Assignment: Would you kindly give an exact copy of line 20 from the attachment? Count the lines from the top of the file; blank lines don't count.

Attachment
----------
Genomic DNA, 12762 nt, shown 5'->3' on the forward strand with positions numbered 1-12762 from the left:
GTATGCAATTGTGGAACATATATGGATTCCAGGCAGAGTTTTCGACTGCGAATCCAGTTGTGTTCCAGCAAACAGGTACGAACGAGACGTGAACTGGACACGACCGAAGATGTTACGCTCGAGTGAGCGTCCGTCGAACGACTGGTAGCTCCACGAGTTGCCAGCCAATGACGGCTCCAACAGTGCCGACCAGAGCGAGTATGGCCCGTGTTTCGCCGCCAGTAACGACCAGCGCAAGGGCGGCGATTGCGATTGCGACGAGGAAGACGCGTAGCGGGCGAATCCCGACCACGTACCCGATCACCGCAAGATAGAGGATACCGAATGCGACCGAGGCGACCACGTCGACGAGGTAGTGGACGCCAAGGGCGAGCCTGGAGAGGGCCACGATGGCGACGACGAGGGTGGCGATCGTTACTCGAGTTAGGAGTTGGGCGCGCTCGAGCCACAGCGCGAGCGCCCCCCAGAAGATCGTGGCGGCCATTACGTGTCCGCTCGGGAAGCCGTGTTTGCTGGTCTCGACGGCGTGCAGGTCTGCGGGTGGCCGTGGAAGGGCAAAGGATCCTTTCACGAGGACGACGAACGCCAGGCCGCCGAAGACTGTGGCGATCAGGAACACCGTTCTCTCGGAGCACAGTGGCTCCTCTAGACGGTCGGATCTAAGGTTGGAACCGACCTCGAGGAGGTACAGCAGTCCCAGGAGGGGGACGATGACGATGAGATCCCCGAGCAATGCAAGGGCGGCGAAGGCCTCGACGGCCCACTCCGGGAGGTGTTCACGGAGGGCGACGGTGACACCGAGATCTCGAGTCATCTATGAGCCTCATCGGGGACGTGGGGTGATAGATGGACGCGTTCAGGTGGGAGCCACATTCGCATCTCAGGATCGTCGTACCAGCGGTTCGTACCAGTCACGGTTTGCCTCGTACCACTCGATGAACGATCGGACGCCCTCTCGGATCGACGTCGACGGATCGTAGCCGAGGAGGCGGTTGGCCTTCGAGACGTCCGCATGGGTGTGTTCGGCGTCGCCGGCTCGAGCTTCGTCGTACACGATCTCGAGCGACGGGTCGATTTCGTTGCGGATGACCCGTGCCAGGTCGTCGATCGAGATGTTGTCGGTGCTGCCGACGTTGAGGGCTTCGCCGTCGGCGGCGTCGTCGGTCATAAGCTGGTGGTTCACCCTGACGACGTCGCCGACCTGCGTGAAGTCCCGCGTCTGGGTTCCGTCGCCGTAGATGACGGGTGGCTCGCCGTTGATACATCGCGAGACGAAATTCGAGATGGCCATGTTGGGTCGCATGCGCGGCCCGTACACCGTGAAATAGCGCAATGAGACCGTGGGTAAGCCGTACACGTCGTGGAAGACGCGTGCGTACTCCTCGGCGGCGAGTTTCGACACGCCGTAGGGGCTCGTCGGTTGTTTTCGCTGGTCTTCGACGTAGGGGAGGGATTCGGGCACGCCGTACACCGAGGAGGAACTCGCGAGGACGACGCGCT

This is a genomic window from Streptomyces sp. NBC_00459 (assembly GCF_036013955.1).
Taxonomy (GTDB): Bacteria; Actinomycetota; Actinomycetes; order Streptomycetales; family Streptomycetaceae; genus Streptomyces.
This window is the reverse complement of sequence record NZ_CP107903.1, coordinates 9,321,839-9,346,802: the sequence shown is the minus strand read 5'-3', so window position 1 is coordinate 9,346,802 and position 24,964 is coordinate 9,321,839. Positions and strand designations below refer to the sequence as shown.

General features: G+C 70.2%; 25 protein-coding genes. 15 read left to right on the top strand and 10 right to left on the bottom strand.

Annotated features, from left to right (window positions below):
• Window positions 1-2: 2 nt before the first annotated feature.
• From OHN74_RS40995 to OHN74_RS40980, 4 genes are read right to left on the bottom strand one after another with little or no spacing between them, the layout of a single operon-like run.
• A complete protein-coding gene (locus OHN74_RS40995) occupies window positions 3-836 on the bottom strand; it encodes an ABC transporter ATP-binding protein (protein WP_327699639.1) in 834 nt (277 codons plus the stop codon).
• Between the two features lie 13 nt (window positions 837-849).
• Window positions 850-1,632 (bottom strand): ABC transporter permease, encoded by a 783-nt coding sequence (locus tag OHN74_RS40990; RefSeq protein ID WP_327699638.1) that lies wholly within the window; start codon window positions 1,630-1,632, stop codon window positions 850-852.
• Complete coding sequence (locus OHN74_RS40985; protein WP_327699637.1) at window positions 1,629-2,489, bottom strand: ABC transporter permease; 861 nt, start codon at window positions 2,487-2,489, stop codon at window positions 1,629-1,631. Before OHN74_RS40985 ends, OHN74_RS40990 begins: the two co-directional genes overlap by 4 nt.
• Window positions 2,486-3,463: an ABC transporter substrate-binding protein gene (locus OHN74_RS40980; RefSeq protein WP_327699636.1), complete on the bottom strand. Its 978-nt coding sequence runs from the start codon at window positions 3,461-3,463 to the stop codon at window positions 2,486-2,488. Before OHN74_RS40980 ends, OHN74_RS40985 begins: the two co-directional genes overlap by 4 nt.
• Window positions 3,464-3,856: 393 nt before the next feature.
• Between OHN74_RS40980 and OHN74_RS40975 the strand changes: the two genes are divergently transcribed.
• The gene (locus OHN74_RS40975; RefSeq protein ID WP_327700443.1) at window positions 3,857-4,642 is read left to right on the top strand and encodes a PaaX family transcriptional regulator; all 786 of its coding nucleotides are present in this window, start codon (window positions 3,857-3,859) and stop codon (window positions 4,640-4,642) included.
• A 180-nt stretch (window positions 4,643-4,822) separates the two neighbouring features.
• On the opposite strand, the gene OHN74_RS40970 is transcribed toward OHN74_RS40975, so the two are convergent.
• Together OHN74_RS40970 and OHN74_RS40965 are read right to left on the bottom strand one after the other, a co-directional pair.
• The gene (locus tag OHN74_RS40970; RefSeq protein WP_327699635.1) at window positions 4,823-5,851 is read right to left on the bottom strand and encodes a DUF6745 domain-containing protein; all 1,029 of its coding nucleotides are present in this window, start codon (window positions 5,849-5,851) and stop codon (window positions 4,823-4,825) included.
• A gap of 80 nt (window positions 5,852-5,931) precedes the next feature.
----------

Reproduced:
• Together OHN74_RS40970 and OHN74_RS40965 are read right to left on the bottom strand one after the other, a co-directional pair.